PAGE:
Don’t you hate it when you’re laughing at a dinner party or jumping on the trampoline with your kids and a little pee leaks out? Total party pooper, right? But have no fear! Kegels are here! Sure, if you are doing them correctly, Kegels can help strengthen your pelvic floor to prevent the oh-so-embarrassing postpartum incontinence (that for some of us never goes away…ever.) But is it really a good idea to be doing Kegel Boot Camp before you deliver that watermelon through your lemon? Do you really want that lemon to be more like the size of a lime on labor day? I say we rethink this advice for a minute.
Maybe it’s not such a good idea to be doing Kegels during pregnancy. Hmmmm…
Have I lost you? Ok…let me back up a bit. According to Merriam-Webster.com, the definition of kegel exercises (a.k.a Kegels) is “repetitive contractions of the pelvic muscles that control the flow [of] urination in order to strengthen these muscles especially to control or prevent incontinence or to enhance sexual responsiveness during intercourse.” And if you didn’t know already, Dr. Kegel is the man who claims to have “discovered” the pelvic floor muscles and their role in female urinary incontinence and sexual pleasure. (But let’s not digress…we’re talking about delivering large-headed babies and peeing your pants.)
Physical therapists–hands down–have the most expertise when it comes to the pelvic floor. Early in my career, before becoming a pediatric physical therapist, I specialized in “Women’s Health,” which is a nice way of saying “treating women who have problems with peeing their pants and have pain during sex.” As a pediatric therapist, I also specialize in pelvic floor dysfunction in kids, which is known in the industry as PVD–pediatric voiding dysfunction. That means I’ve been treating pelvic floor disorders for over 10 years!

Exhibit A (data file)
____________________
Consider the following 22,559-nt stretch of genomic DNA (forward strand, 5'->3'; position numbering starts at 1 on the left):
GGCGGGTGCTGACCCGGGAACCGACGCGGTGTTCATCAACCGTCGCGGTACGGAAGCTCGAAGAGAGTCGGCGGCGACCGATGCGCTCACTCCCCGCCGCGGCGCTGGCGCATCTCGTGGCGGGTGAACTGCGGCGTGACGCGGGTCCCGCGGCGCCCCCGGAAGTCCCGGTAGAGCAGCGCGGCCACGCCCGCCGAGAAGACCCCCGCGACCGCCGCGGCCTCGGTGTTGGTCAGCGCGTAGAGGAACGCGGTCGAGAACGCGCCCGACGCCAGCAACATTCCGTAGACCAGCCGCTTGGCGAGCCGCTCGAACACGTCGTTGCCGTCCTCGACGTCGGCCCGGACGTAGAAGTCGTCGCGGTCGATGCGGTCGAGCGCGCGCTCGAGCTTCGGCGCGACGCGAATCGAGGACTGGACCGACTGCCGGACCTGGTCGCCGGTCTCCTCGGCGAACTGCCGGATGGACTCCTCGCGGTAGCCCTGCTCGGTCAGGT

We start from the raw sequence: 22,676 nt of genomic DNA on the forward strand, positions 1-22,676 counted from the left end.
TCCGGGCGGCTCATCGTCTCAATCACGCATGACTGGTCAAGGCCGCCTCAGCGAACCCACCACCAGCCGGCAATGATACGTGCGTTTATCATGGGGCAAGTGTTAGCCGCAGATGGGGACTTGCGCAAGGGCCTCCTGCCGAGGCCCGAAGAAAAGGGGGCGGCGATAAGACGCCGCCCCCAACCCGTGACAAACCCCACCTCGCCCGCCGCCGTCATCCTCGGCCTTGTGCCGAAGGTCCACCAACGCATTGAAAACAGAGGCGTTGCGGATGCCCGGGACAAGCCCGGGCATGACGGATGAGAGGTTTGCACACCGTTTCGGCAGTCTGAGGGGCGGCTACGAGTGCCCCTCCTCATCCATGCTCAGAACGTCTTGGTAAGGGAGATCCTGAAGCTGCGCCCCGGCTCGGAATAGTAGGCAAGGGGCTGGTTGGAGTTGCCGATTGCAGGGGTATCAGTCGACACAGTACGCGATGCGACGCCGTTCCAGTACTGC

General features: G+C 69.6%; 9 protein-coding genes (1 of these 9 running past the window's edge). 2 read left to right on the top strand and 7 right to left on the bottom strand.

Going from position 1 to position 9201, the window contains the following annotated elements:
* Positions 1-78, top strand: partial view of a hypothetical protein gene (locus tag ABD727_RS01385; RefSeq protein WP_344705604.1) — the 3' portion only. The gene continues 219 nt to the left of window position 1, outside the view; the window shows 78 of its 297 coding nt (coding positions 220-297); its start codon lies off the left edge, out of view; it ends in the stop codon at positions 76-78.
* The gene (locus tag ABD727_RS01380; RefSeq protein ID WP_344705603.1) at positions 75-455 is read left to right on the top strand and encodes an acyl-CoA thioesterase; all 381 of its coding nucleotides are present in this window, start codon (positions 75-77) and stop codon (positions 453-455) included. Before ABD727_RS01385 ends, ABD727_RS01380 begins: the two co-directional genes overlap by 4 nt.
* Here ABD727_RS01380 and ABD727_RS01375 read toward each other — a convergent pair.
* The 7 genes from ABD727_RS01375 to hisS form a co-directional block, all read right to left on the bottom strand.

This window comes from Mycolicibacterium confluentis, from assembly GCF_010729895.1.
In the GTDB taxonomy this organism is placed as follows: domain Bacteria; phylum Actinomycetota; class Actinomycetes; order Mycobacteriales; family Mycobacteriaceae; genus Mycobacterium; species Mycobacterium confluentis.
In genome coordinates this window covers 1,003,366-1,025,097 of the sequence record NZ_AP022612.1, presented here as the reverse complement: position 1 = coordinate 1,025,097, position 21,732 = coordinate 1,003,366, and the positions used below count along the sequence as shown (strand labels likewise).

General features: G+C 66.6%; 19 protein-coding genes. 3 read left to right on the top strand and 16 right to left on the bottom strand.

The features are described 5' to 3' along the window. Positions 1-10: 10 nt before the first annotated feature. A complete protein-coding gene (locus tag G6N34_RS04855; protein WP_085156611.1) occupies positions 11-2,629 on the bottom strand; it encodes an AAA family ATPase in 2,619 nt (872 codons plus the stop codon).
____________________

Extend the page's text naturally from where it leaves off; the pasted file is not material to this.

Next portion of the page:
Soon after I started treating women with pelvic floor issues, I realized a couple of things. One, very few people actually do Kegels correctly; and two, it doesn’t make sense to me that women are doing Kegels during pregnancy. Isn’t the goal of Kegels to tighten and strengthen your pelvic floor? Why would you want to push your baby out through a ring of tighter, stronger pelvic floor muscles? Owww!
Out there in the big bad world of internet information, I see articles about “how to avoid an episiotomy” or “how to avoid an epidural” as much as I see stuff about Kegels nowadays. Doesn’t it make more sense to be working on relaxing and stretching our pelvic floors during pregnancy, and then work on strengthening once the baby is out?
If I had to choose between the lesser of two evils, I would much rather have a natural childbirth with no tearing, then worry about a few leaks here and there down the road. Like I said, most people aren’t even doing the Kegels correctly.
A win-win, in my humble (expert) opinion, would be to focus on relaxing and stretching the pelvic floor during your pregnancy, then if you have issues with incontinence later on, you can go see a physical therapist for 4 visits to learn to strengthen and tighten the pelvic floor.
In physical therapy treatments, we use biofeedback displayed on a computer screen, so you can visually understand and retrain what your muscles are doing in terms of contracting or relaxing. For women and children alike, relaxing the pelvic floor is usually more important than strengthening it. Once the pelvic floor knows how to relax, it becomes easier to strengthen if incontinence is still an issue.
“Well then, what do you think we should do, EB?”
I think we should focus more on teaching the pelvic floor to relax better during the pushing phases of labor. Wouldn’t it be cool if you could watch and control what your pelvic floor muscles are doing while you push the baby out?
Ponder this, my dear readers, and tell me what you think! Do you want to know more? Just ask! (Check out Let’s Talk!)